The Deputy Minister of Agriculture and Horticulture, Hon. George Oduro has encouraged mango farmers across the country to remain calm as the ministry is employing all necessary interventions to combat the bacterial black sport (BBS) disease which is devastating mango farmers across the country.
There is a looming epidemic of Bacterial Black Spot disease in Ghana, according to leading scientists.
Already the disease has been reported in some farms in Lower Manya Krobo and Yilo Krobo in the eastern region, Shai Osudoku in the Greater Accra region and Kintampo in the Brong Ahafo Region.
Bacterial Black Spot disease, often referred to as BBS, attacks mango and other trees, weakens their branches and causes cankers on fruits and premature fruit drop.
The deputy minister in an interview with host of Rite FM’s morning show, Captain Adabugar said the ministry was currently engaging the services of some researchers to find a solution to the problem.
“The Ministry of Food and Agric is collaborating with some researchers which have been seriously for the past two (2) months to find a lasting solution to the Black Bacterial Spot (BBS) that is that has destroyed the chunk of mango plantations in some areas,” he said.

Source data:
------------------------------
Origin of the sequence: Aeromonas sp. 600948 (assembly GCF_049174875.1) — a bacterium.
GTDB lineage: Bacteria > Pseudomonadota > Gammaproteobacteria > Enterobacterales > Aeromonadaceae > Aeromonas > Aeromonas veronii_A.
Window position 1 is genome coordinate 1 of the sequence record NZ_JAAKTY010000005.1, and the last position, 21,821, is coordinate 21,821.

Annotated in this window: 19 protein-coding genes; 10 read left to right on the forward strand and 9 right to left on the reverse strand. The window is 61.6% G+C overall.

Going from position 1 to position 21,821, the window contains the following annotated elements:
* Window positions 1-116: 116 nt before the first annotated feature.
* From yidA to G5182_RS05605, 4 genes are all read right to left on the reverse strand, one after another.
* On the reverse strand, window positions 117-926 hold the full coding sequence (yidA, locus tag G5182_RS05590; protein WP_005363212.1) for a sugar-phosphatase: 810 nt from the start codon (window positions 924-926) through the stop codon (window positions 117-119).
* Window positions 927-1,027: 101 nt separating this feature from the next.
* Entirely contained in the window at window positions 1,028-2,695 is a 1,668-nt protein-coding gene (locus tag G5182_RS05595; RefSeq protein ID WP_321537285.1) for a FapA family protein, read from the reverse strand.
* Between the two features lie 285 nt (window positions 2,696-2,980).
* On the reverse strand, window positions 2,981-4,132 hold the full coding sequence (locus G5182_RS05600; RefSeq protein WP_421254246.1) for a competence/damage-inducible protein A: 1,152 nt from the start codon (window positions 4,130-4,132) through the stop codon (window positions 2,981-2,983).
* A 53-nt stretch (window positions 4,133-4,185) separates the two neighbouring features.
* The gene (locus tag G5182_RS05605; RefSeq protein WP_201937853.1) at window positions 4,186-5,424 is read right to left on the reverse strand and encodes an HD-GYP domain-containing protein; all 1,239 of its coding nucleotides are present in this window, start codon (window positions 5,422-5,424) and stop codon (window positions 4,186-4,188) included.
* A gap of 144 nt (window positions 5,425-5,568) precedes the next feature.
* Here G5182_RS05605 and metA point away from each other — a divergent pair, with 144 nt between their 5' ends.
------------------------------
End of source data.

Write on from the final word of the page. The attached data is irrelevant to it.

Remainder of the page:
He disclosed that the ministry particularly appreciated the enormity of the BBS scourge after the Kintampo Mango Farmers Association came to the ministry to register their plight.
This was after they have detected the presence of the disease in their mango farms, and there is the need for the ministry to quickly intervene.
The deputy minister was also emphatic that the ministry of agriculture is deeply concerned about the disease and expressed MOFA’s commitment to alleviating the damage caused mango farmers.
Honourable Oduro who compared the situation of the BBS to pests said the BBS is a difficult disease to fight or control.
“Unlike pests, fighting the bacterial black spot is not easy and the ministry is approaching this scourge the same way it approached the fall army worm invasion,” he added.
He was also hopeful that the research findings and the necessary recommendations will be made available as soon as research works have been concluded to find a lasting solution to the outbreak.
The disease is named after the black spot marks, which develop first on leaves and then spread on fruits.
Once the disease breaks out in an area, it spreads very fast and can destroy an entire mango plantation.
In Ghana, the disease was first detected in Tamale in 2010. Since then, the disease has been spreading southwards.
The disease then continued its southward journey and eventually reached the three districts in 2015.
Mango farmers say government’s effort to get the disease under control is very critical and have appealed for subsidization of the chemicals used for fighting the disease.
Source, Prince Paul Amuzufirstname.lastname@example.org